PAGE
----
The government always prints money. That’s why there’s a printing press in Washington DC. That’s how you get the currency you carry in your wallet.
But If the government can print money, why does it have to borrow money using Treasury securities?
I mean, if you had a printing press in your basement, would you need a credit card? No. You would just pay cash. And it would be glorious.
So when the government issues Treasury securities, it doesn’t actually borrow money. Remember, the US Federal Government doesn’t need to issue securities to raise money. It can just print the money.
The only reason the government issues Treasury securities is to pay interest on our country’s savings. If you have excess cash, the government is nice enough to pay you some interest on that money. By issuing treasury securities, the government basically creates a savings account that earns interest for people with extra money.
In fact, the US government doesn’t have to do this. Japan, for instance, currently pays less than 0% on its debt. Notice that even though the interest rate in Japan is UNDER 0%, the currency still has value.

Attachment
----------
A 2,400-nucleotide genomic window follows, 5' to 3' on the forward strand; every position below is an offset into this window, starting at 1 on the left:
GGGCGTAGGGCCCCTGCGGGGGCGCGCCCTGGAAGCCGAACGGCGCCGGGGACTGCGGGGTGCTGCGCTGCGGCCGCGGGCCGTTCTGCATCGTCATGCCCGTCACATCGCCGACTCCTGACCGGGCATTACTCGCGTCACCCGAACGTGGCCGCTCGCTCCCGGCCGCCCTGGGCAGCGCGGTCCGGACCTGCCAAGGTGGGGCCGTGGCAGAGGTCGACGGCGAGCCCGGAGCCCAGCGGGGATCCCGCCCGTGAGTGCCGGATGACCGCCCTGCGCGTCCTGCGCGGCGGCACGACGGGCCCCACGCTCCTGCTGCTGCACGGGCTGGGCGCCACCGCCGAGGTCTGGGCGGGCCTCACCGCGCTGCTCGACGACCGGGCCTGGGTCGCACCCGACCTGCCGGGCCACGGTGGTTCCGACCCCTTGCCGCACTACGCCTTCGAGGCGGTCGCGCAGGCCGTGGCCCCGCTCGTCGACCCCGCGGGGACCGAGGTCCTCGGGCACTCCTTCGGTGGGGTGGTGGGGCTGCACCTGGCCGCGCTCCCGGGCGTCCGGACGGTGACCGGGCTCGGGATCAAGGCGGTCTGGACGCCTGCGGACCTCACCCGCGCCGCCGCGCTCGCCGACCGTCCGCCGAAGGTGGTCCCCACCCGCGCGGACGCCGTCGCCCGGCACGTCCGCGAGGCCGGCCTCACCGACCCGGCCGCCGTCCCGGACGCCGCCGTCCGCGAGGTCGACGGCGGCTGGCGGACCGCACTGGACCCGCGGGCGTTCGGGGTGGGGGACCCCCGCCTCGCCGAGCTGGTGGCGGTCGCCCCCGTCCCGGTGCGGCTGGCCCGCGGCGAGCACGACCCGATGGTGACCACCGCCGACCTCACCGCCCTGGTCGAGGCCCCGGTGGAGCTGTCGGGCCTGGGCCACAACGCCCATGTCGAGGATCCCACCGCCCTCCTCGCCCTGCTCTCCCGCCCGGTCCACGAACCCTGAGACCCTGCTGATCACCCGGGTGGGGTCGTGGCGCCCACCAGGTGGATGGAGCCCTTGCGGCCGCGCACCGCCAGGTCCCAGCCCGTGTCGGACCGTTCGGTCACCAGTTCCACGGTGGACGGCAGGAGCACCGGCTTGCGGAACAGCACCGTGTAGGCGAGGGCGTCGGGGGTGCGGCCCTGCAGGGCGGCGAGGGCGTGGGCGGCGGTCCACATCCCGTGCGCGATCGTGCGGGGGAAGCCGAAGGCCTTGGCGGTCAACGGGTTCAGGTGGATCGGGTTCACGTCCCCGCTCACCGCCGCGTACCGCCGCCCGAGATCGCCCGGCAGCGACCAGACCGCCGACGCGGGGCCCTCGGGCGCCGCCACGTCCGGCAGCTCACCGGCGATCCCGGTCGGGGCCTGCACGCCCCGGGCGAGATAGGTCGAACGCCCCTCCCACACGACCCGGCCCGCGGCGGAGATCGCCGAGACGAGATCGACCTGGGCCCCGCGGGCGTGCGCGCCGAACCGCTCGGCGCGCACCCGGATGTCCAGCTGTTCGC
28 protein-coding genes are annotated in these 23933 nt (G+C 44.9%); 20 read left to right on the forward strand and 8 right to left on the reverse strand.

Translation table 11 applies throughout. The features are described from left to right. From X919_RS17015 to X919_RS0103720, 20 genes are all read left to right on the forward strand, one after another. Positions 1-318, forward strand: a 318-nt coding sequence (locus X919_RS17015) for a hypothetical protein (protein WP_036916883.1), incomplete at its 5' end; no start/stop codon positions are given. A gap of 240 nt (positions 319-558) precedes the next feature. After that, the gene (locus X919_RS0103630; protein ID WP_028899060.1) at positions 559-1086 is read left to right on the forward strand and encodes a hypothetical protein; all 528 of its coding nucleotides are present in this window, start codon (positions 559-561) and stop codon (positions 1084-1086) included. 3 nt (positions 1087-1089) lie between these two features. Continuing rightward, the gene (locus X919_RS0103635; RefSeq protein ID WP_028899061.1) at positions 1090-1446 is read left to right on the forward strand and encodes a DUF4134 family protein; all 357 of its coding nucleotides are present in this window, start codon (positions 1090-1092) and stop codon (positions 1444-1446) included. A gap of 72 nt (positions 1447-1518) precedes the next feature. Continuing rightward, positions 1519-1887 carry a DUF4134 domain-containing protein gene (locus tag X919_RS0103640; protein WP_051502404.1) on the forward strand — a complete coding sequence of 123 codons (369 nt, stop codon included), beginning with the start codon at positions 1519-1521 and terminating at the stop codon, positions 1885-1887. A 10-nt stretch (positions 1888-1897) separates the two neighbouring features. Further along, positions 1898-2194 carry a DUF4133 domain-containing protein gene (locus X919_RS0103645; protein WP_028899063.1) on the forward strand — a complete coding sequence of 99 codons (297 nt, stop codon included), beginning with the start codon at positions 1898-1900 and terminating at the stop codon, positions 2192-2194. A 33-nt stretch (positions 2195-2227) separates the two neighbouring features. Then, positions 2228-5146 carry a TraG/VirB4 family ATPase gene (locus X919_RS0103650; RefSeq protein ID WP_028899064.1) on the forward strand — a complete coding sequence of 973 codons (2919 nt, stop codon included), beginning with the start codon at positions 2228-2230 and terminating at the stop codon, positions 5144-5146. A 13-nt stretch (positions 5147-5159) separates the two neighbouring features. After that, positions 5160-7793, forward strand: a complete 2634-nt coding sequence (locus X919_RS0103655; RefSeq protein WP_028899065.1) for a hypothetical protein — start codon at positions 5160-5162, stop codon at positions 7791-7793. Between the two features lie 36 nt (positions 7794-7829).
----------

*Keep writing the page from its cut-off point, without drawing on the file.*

So if Treasury securities are just a way for the government to pay interest on money, that also means our “national debt” isn’t actually a debt. It should really be called our “national savings.”
All the Treasury securities outstanding are really just the savings the private sector has accumulated on which the federal government pays interest.
Warren Buffett explained this nicely in his latest Annual Report for Berkshire Hathaway. Notice how he equates our national debt in the first paragraph with savings in the last paragraph.
Warren Buffett understands that the national debt is just treasury securities on which the government pays interest. And if Warren Buffett has updated his thinking about budget deficits, shouldn’t you?
And shouldn’t we finally take this stupid clock down that hangs over our collective heads like the Sword of Damoclates.